Related link: http://www.oreilly.com/catalog/javaebp/
Java developers typically go through four “stages” in mastering Java. In the first stage, they learn the language itself. In the second stage, they study the APIs. In the third stage, they become proficient in the environment. It is in the fourth stage –”the expert stage”– where things really get interesting, and Java Enterprise Best Practices is the tangible compendium of experience that developers need to breeze through this fourth and final stage of Enterprise Java mastery.
Crammed with tips and tricks, Java Enterprise Best Practices distills years of solid experience from eleven experts in the J2EE environment into a practical, to-the-point guide to J2EE.
Java Enterprise Best Practices gives developers the unvarnished, expert-tested advice that the manual pages don’t provide–what areas of the APIs should be used frequently (and which are better avoided); elegant solutions to problems you face that other developers have already discovered; what things you should always do, what things you should consider doing, and what things you should never do–even if the documentation says it’s ok.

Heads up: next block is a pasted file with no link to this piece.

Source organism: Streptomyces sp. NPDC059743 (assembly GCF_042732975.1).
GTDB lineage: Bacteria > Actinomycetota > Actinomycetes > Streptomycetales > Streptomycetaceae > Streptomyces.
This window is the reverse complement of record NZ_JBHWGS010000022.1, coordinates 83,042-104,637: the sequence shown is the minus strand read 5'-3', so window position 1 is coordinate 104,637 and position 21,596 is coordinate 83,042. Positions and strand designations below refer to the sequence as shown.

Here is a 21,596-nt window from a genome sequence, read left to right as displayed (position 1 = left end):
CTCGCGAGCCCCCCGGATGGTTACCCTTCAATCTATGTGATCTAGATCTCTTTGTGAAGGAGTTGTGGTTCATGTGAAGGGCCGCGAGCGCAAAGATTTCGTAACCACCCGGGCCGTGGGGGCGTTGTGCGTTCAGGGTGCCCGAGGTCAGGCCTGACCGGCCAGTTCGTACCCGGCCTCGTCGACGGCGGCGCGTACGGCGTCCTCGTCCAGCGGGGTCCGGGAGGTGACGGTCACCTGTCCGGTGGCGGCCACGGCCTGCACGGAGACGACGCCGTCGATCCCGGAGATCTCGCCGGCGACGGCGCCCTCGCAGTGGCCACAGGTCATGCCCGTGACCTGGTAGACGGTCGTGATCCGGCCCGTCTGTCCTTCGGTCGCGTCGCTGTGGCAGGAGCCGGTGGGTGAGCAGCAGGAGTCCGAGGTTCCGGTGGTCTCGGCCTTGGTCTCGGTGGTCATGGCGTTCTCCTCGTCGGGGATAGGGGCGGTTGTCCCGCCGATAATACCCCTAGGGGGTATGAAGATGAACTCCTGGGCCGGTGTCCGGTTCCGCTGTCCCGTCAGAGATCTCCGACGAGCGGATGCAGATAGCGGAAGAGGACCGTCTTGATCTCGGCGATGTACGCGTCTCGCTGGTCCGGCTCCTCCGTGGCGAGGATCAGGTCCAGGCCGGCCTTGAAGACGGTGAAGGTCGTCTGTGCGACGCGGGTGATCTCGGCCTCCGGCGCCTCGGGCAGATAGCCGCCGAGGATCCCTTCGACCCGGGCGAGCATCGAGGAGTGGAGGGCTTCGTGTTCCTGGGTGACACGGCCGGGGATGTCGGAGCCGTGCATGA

Until Java Enterprise Best Practices, Java developers in the fourth stage of mastery relied on the advice of a loose-knit community of fellow developers, time-consuming online searches for examples or suggestions for the immediate problem they faced, and tedious trial-and-error. But Java has grown to include a huge number of APIs, classes, and methods. Now it is simply too large for even the most intrepid developer to know it all. The need for a written compendium of J2EE Best Practices has never been greater.
Java Enterprise Best Practices focuses on the Java 2 Enterprise Edition (J2EE) APIs. The J2EE APIs include such alphabet soup acronyms as EJB, JDBC, RMI, XML, and JMX. Java Enterprise Best Practices is a companion title to Java Best Practices, which covers the Java 2 Standard Edition (J2SE) APIs, such as Swing, the collections classes, performance tuning, and NIO.
As a Java developer myself, I would like to see more best practices books. I can envision a need for wireless Java and Java Web services best practices. In general, I see a need for Web services best practices as the need for Web services design patterns and more will become evident. What do you think?
What do you think of best practices books in general?